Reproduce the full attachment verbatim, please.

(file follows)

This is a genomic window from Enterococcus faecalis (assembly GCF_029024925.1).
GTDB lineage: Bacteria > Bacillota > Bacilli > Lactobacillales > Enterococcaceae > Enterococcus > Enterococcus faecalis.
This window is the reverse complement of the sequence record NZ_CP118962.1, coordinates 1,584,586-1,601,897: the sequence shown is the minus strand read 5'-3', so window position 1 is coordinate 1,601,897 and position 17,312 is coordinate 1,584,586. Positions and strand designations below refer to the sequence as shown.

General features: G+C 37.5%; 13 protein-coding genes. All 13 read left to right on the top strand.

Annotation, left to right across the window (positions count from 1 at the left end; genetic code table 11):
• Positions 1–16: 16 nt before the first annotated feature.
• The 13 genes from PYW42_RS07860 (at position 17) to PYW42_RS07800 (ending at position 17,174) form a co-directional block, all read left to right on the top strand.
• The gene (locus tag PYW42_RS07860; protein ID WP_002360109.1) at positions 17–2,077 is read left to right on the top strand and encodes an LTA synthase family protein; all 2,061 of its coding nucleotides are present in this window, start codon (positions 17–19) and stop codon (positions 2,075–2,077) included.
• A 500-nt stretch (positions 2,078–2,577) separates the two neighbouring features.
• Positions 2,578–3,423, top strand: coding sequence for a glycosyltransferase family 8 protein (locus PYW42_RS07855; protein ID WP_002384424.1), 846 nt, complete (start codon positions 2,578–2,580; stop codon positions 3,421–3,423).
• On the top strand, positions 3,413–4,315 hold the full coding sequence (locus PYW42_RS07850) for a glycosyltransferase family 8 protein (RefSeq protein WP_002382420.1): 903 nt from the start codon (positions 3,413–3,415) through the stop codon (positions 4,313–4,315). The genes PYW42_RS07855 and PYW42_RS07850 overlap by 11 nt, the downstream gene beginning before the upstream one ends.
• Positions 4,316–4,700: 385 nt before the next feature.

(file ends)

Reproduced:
This is a genomic window from Enterococcus faecalis (assembly GCF_029024925.1).
GTDB lineage: Bacteria > Bacillota > Bacilli > Lactobacillales > Enterococcaceae > Enterococcus > Enterococcus faecalis.
This window is the reverse complement of the sequence record NZ_CP118962.1, coordinates 1,584,586-1,601,897: the sequence shown is the minus strand read 5'-3', so window position 1 is coordinate 1,601,897 and position 17,312 is coordinate 1,584,586. Positions and strand designations below refer to the sequence as shown.

General features: G+C 37.5%; 13 protein-coding genes. All 13 read left to right on the top strand.

Annotation, left to right across the window (positions count from 1 at the left end; genetic code table 11):
• Positions 1–16: 16 nt before the first annotated feature.
• The 13 genes from PYW42_RS07860 (at position 17) to PYW42_RS07800 (ending at position 17,174) form a co-directional block, all read left to right on the top strand.
• The gene (locus tag PYW42_RS07860; protein ID WP_002360109.1) at positions 17–2,077 is read left to right on the top strand and encodes an LTA synthase family protein; all 2,061 of its coding nucleotides are present in this window, start codon (positions 17–19) and stop codon (positions 2,075–2,077) included.
• A 500-nt stretch (positions 2,078–2,577) separates the two neighbouring features.
• Positions 2,578–3,423, top strand: coding sequence for a glycosyltransferase family 8 protein (locus PYW42_RS07855; protein ID WP_002384424.1), 846 nt, complete (start codon positions 2,578–2,580; stop codon positions 3,421–3,423).
• On the top strand, positions 3,413–4,315 hold the full coding sequence (locus PYW42_RS07850) for a glycosyltransferase family 8 protein (RefSeq protein WP_002382420.1): 903 nt from the start codon (positions 3,413–3,415) through the stop codon (positions 4,313–4,315). The genes PYW42_RS07855 and PYW42_RS07850 overlap by 11 nt, the downstream gene beginning before the upstream one ends.
• Positions 4,316–4,700: 385 nt before the next feature.